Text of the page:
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Reconciliation :
Cant shake the triggers or mind movies

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 Lightningstrike (original poster new member #78852) posted at 7:21 PM on Friday, May 28th, 2021

Most days its so hard for me to shake the mind movies. Before the affair we were a very strong unit. If anyone had ever asked me if I thought my husband would ever step out on me, I wouldn't hesitate to say no. So the betrayal felt like death. Ive definitely been hurt in the past from previous relationships, but I truly felt like what we had was so different. When I found out, it felt like my soul was being crushed. I experienced physical sickness. The stupid part was he didnt even really leave, he strung me a long, played mind games. He wont admit what he did was cheating. I dont understand how that is even logical in his mind because were married. He thinks because he moved out and he wasnt sleeping in my bed it was ok. I cant even think about being with anyone else even though I tried to. How can they say they love us, but hurt us so immensely at the same time? Its crazy to me.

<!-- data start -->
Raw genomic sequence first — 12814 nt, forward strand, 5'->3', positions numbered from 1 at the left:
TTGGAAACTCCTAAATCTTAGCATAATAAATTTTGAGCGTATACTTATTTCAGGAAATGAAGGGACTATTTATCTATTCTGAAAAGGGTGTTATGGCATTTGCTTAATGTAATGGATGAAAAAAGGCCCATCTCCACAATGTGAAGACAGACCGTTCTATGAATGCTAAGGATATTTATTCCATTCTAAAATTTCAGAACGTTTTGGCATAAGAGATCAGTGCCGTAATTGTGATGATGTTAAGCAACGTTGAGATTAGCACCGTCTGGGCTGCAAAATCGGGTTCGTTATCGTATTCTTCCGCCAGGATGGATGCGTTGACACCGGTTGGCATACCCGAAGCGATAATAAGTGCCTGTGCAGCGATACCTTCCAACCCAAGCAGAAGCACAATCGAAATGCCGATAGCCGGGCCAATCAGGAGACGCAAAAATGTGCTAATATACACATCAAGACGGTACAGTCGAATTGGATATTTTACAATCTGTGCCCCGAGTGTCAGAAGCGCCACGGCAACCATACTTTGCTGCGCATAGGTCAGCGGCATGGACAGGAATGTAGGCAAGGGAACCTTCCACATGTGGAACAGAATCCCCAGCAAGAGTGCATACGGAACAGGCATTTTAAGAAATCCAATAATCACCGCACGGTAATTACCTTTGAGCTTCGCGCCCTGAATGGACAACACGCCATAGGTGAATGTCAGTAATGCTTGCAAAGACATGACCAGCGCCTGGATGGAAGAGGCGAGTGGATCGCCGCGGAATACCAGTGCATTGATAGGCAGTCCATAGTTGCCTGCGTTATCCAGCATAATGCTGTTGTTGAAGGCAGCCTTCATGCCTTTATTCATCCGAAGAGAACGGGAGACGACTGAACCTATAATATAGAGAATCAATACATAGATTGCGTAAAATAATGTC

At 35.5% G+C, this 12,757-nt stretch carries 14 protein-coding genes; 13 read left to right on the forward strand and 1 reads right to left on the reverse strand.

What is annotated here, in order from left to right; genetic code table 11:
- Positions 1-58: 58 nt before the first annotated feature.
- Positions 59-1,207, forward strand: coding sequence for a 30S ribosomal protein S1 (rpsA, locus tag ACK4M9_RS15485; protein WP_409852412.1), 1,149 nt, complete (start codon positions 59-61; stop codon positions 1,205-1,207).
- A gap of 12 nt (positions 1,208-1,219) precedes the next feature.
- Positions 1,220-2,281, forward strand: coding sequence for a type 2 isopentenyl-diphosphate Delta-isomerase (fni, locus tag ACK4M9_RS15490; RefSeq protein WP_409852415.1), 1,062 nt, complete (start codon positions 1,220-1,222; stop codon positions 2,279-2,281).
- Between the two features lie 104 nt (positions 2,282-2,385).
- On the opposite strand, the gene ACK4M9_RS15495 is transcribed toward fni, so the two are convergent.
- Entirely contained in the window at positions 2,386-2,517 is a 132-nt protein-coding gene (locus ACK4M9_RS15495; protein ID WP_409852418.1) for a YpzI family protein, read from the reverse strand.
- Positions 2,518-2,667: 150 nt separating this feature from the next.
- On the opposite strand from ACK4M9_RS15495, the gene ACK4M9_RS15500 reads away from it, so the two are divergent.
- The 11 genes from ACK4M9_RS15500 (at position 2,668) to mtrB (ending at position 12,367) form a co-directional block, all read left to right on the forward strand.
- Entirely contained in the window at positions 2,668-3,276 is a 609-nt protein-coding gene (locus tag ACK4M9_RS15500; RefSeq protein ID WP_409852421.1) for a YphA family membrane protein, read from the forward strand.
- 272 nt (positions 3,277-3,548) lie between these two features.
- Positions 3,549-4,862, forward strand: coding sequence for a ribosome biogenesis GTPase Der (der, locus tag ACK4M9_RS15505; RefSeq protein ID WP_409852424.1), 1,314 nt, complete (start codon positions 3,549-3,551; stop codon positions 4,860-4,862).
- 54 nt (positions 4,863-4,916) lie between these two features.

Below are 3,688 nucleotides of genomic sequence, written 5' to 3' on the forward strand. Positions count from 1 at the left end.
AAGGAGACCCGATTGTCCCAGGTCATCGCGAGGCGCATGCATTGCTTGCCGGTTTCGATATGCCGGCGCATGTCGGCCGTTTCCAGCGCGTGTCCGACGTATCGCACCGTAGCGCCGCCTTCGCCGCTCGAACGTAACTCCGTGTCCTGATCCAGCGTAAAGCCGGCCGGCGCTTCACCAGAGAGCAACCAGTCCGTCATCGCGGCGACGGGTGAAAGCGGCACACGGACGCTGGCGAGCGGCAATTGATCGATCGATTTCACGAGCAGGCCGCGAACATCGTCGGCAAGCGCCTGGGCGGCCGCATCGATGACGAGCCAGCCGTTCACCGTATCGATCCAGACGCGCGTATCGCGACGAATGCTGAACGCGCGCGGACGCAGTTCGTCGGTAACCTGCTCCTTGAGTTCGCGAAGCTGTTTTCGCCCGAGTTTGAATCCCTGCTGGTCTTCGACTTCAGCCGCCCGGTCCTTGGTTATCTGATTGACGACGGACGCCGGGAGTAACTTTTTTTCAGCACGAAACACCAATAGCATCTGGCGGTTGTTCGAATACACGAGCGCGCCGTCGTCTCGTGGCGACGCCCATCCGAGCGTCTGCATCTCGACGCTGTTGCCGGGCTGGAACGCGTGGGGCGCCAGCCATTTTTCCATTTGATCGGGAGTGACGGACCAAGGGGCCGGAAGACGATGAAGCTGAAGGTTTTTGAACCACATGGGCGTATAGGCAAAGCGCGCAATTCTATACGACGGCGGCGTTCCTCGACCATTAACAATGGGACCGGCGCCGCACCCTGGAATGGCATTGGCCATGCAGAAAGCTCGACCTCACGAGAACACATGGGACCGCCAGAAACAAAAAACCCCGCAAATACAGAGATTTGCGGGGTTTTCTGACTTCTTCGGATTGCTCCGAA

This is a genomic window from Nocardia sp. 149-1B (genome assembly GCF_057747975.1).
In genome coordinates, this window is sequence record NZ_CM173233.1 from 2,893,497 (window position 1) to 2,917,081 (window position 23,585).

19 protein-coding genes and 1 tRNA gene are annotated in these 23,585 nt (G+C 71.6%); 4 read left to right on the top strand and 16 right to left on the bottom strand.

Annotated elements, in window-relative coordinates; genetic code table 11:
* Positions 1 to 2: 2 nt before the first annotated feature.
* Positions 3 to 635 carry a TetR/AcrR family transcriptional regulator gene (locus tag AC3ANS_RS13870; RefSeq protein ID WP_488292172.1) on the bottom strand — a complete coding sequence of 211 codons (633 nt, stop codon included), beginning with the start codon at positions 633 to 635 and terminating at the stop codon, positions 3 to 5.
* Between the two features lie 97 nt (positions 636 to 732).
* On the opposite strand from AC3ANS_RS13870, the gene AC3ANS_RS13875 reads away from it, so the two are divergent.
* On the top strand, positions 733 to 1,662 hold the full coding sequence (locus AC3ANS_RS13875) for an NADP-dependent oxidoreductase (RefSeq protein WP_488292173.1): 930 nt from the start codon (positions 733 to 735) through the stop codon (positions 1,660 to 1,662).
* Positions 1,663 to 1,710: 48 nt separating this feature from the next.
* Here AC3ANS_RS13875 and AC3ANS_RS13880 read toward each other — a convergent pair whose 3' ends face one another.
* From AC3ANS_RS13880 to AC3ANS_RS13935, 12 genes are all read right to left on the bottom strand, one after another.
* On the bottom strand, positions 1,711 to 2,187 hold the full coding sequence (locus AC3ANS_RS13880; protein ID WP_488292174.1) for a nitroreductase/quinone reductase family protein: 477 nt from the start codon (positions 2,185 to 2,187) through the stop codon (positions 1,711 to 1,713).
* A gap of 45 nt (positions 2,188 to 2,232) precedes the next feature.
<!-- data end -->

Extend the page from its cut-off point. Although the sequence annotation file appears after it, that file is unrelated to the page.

Were trying to reconcile now. Its been a few months, and its been a very messy ride. Some days are better than others, but everyday the pain still is there. Sometimes when I look at him, I hear the things he said to me when we were separated. Those old conversations never go away, its like I have a memory bank full of all the crazy, hurtful things he did and said. I want to forget so badly. Ive been internalizing everything to try and avoid further conflict. Even though Ive been going to therapy every week, it just feels hollow. At night when Im sleeping Ive been experiencing these horrible nightmares. Its literally like ptsd where I wake up in a cold sweat. I didnt even think how bad this all affected me til he came back. I dont know if it was better for me to walk away or stay. Im definitely conflicted about that, cause seriously.. I have no idea how anyone can hurt us like this and pretend like it wouldnt cause some major damage. I love my husband, its the only thing that kept me planted. But is that enough?

The triggers and the mind movies are so painful. When it happens I either lash out or go within, both are equally unproductive. I hope time and space will eventually move me further away from the pain and eventually subside.

posts: 1   ·   registered: May. 25th, 2021   ·   location: Hawaii
id 8663544
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This0is0Fine ( member #72277) posted at 7:30 PM on Friday, May 28th, 2021

I love my husband, its the only thing that kept me planted. But is that enough?

Love isn't special in long term relationships. It's the bare minimum for them to continue existing. What about respect, trust, shared vision of the future...

Love is not a measure of capacity for pain you are willing to endure for your partner.

posts: 2644   ·   registered: Dec. 11th, 2019
id 8663550
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Thumos ( member #69668) posted at 7:31 PM on Friday, May 28th, 2021